2. Consider the only observable data is that you heard a group of people laughing. Why they laughed and what they laughed about are unknown.

  3. Ponder what other possibilities could have provoked their laughter: They could have been passing a phone around and laughing at a meme. One of them could have accidentally spilled their drink all over their shirt, and the others laughed at that. One of them could have told a joke.

  4. The most positive, yet plausible explanation may be that someone in the group told a joke that provoked the rest of them to laugh.

It’s true that you may never know the real reason for their laughter. If we only operate on our initial assumptions, we won’t know the real reason anyway – only the worst possible explanation. It’s ambiguous either way.

If we are going to live with ambiguity, wouldn’t it be in our own best interests to operate on the most positive of all plausible assumptions?

If you’ve been a self conscious person your entire life until now, it will be natural for you to interpret a situation like this in the most personal way. This is completely normal and understandable.

Consistently making the Little Change of reframing will help produce new patterns of thought to emerge for future scenarios.

Don’t Bad Things Actually Happen?

Yes, bad things do happen. We’re not claiming that you never have to be concerned. Reframing isn’t about living a life of denial. On the contrary, positive reframes are often closer to the truth than our initial imaginings.

As we continue to practice the Little Change of reframing we may discover that many of our anxieties were the result of exaggerations, wild guesses, faulty assumptions, and our emotional reactions to them.

As the mental chatter and emotional turmoil slowly begins to fade, the truly bad things in life that require action may come to our attention more readily and clearly.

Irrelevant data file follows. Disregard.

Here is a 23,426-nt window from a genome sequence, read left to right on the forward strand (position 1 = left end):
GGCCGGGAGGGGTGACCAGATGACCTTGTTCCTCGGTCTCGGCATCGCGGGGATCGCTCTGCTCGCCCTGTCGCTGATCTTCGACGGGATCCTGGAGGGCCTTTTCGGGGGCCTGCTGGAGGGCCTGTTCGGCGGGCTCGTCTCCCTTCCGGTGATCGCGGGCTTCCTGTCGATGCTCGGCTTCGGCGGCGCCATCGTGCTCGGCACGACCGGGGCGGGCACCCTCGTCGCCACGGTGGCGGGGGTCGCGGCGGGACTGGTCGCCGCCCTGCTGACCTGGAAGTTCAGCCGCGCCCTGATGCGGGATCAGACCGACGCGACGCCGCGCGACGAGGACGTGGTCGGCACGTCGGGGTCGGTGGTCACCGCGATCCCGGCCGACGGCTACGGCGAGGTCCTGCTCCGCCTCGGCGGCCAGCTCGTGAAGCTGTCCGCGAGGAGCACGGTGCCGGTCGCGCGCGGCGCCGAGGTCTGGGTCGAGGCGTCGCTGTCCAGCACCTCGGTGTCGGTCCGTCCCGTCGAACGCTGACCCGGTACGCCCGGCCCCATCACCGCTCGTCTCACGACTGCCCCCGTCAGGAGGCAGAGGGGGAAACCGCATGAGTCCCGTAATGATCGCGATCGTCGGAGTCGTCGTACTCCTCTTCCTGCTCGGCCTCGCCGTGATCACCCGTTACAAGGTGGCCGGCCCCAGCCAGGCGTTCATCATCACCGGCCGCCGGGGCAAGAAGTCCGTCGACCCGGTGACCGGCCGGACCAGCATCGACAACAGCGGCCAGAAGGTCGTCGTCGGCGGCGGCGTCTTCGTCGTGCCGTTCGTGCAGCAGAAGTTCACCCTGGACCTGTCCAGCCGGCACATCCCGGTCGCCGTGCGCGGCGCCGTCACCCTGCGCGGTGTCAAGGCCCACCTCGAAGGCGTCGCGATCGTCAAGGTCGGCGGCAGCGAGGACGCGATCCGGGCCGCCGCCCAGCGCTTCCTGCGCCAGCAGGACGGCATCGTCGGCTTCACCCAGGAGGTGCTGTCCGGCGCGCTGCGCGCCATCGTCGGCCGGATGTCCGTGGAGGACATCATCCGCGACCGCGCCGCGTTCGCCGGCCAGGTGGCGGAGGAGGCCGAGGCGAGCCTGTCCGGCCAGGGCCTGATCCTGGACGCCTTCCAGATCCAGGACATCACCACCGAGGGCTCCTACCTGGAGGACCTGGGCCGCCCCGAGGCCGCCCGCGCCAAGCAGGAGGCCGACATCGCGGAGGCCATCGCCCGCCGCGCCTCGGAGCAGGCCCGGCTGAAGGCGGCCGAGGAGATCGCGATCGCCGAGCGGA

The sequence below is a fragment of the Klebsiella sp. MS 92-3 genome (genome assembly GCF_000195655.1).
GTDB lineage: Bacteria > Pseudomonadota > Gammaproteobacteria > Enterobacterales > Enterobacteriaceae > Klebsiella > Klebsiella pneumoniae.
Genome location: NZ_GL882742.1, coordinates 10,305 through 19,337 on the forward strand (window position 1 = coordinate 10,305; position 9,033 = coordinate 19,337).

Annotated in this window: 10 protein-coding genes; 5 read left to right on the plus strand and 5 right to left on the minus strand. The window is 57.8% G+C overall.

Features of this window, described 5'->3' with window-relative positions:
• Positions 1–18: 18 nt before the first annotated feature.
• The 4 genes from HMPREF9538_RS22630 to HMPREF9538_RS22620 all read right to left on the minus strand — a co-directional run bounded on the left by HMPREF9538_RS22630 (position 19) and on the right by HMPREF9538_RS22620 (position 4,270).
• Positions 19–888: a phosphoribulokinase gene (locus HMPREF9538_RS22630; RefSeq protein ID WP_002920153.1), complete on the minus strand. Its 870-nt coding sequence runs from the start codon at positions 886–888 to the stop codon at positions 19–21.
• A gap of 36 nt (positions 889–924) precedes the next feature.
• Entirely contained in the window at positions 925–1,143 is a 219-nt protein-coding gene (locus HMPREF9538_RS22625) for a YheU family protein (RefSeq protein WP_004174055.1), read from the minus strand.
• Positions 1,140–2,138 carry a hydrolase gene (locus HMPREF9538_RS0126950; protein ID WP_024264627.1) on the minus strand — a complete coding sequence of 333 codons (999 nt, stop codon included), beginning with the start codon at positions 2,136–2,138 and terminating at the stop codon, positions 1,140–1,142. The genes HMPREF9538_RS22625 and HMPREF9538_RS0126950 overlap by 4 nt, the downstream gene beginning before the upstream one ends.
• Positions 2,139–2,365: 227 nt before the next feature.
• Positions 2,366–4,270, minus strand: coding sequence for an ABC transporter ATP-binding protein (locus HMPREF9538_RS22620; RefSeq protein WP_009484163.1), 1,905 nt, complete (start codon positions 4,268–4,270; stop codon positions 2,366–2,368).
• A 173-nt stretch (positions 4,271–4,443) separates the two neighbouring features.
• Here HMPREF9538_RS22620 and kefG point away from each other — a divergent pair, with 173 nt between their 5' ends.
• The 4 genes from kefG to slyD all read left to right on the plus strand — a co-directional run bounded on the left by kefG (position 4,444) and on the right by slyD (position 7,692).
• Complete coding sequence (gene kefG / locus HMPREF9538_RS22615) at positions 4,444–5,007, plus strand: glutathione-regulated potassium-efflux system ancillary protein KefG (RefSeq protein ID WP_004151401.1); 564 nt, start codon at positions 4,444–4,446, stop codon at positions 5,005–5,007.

The Outcome of Reframing

Imagine the above real life example after consistent practice with reframing.

Two people walk past a group of people on a city sidewalk. Shortly after passing them, both people hear the entire group burst into laughter.

One person has the thought, “They’re laughing at me!” The other is one ponders, “I wonder what the joke was?”

At the end of the day, how we feel about a situation often depends on how we frame the situation.

When Not to Reframe

To be fair there are many factors that lead to why we frame events the way that we do. We are not discounting anyone’s personal story, but we suggest reframing as a tool to help improve our emotional responses to future distressing events as they occur.

It goes without saying there are traumatic experiences that provoke normal, negative emotions in nearly everyone who experiences them. For example, we are not suggesting that one reframes being a victim of a violent crime as it is happening.

Reframing is suggested here to help establish new patterns of thought that may help us relate to the typical, everyday stressors in a more creative, positive and productive way.

Tell us about some of your reframes in the comments below.